Phase9 Entertainment


Tell us about the casting process for animation?

It's a major aspect early on in production because you never animate until you have voice. So voice becomes very important. Also you never lock your character design until you have voice because the voice has to look as if it is coming out of the character. Our casting director Ruth Lambert set up a whole series of casting auditions in New York, Los Angeles and London. Sometimes as you are developing the script you find there is a voice in your mind as you are writing the character. From day one we pretty much knew that we wanted Emma Thompson for Captain Amelia, it just made sense. Also David Hyde Pearce - we could hear it as it was written on the page. But we didn't have a solid idea who Silver could be. It was almost as if the character was taking over and we had to go find who it was. We searched quite a bit and eventually we met with Brian Murray and as soon as you heard that voice you knew that had to be our Silver. The same thing with Joseph Gordon-Levitt, we didn't know where we could find a 15 year old with the range of angst and warmth. It was about seven months before Joe walked into an audition and that was it.

The voice work goes on as the animation takes place?

You continue to record through the process. We might record someone like Joseph Gordon-Levitt and Brian Murray about 12 times through a three-year period. Unlike live action where you have a six-week shooting schedule this is a year and a half shooting schedule. You can always go back and adjust. The language in this film is good because we paid a lot of attention to that through the process. We had such a strong storyline with this relationship between Jim and Silver and knew we could really focus on the language of the text.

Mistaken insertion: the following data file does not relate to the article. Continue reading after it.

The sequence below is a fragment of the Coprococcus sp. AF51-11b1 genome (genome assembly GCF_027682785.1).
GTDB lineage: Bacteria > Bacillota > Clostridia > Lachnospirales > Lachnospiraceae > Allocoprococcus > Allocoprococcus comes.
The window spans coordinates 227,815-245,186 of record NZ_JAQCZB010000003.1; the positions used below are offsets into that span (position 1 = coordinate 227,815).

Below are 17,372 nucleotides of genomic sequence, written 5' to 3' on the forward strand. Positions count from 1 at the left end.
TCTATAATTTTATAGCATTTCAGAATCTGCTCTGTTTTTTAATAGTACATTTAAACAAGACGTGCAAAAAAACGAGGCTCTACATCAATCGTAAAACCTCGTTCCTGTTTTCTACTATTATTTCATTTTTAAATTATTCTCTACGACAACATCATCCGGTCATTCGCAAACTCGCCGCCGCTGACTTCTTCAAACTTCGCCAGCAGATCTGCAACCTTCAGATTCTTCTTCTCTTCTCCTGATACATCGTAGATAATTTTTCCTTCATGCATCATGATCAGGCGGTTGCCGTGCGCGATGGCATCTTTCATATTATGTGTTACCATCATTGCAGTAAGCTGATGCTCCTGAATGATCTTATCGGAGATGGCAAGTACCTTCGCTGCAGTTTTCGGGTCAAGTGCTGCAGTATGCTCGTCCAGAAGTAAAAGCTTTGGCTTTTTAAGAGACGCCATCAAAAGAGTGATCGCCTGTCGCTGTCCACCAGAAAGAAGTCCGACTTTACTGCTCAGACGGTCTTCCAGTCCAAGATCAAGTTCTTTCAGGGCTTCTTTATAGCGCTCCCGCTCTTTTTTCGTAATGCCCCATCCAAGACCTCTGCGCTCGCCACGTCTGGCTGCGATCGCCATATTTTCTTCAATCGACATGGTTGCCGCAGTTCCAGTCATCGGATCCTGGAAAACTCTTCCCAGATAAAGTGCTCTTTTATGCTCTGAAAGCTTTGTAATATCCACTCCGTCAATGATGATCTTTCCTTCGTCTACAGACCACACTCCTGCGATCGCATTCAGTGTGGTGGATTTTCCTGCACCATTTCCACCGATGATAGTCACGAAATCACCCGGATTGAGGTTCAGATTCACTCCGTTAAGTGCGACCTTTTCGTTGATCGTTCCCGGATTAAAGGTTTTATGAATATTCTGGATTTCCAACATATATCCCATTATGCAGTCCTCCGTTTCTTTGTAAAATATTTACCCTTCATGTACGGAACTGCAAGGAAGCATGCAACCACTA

Casting a stage actor for the role suggests that you had spread your net for Silver very wide?

Ron and John are tireless in ensuring that the voice that they get is the one that is right. You list a bunch of stars that you might be interested in but with this one there wasn't really anyone that made you say "bingo!" We needed to find a voice that was so unique. And theatre performers make great voices for animation because they have so much control of that instrument. That's why New York and London are really important places for us to audition. With live action some of the great actors are understated. I don't think Robert De Niro would make a great animation voice but he's a brilliant actor. Having worked with Ron and John I find them inspiring and infuriating because they are so passionate and thorough about making sure that their choice is right. It's important for them and for me to structure the time in production for them to see as many options as they can because I think they are the best animation directors in the world. They have a great visual sense and a great storytelling sense and what more do you want!

Do you work very closely with the countries that dub the voices into different languages?

Fortunately there is department, Disney Character Voices, that head up the translation of the films. It would be very difficult for us as these films are translated into 34 languages. I keep an eye on France because I speak a little French. However I trust implicitly this department to find the talent. I am in wonderment at these guys because they do an amazingly huge job. It's mind-boggling.

There is all sort of new technology in animation but does the average viewer care how animation is done?

I think people do care what it looks like. They want it to be inviting and enchanting and enticing. But it is always the emotional core of these films that draws the audience. Think of any genre, from science fiction to romantic comedy, it never has to do with the science fiction it never has to do with the romantic comedy; it always has to do with the heart. And whatever that heart is, if you can find an artistic medium that helps you to achieve it, you have succeeded.

Question and Answer Text Copyright of Buena Vista International